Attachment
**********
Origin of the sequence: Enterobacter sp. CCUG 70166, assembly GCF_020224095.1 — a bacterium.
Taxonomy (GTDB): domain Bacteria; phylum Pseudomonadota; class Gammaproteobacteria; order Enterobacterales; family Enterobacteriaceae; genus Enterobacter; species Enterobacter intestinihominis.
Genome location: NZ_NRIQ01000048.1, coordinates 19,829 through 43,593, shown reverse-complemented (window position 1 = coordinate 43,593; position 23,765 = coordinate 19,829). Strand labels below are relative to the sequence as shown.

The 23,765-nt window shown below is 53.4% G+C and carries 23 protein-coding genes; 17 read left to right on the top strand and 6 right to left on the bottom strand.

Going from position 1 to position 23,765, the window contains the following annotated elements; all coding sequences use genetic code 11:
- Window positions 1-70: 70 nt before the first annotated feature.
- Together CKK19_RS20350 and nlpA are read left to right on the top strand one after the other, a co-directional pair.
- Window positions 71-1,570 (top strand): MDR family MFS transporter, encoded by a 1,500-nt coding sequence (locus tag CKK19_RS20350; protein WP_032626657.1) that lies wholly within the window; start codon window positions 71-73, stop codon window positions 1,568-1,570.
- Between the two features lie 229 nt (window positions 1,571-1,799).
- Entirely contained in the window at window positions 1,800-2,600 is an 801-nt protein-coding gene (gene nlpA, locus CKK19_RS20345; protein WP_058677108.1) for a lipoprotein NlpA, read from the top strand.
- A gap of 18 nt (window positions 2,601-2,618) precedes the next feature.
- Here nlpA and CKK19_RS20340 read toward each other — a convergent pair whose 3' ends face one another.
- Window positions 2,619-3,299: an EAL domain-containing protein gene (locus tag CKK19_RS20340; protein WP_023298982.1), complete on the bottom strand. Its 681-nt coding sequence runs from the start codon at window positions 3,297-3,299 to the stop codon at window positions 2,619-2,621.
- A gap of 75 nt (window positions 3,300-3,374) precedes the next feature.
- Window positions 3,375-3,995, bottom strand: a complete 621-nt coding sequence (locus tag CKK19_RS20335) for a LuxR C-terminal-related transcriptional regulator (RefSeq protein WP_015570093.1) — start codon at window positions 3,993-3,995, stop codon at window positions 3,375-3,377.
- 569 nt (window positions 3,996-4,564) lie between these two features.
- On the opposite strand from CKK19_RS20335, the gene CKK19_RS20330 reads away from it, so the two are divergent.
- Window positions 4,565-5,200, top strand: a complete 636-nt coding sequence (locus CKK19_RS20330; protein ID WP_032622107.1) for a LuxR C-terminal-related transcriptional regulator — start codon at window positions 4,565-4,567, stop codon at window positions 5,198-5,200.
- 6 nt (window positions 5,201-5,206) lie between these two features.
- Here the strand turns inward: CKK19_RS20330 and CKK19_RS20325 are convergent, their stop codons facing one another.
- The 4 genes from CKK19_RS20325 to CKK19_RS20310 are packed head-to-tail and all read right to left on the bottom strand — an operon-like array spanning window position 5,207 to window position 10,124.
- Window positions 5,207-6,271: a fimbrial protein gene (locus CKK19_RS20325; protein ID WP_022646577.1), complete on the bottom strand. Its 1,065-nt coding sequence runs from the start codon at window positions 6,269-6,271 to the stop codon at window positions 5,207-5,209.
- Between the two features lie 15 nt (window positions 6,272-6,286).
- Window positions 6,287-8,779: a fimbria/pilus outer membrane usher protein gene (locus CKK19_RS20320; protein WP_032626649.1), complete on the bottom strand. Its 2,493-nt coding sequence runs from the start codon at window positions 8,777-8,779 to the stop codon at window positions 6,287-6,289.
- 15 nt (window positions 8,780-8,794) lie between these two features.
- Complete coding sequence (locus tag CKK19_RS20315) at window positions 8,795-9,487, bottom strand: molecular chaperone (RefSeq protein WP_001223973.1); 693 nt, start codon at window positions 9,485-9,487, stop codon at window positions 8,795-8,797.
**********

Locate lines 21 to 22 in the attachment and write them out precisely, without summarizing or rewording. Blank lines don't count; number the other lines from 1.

- The 4 genes from CKK19_RS20325 to CKK19_RS20310 are packed head-to-tail and all read right to left on the bottom strand — an operon-like array spanning window position 5,207 to window position 10,124.
- Window positions 5,207-6,271: a fimbrial protein gene (locus CKK19_RS20325; protein ID WP_022646577.1), complete on the bottom strand. Its 1,065-nt coding sequence runs from the start codon at window positions 6,269-6,271 to the stop codon at window positions 5,207-5,209.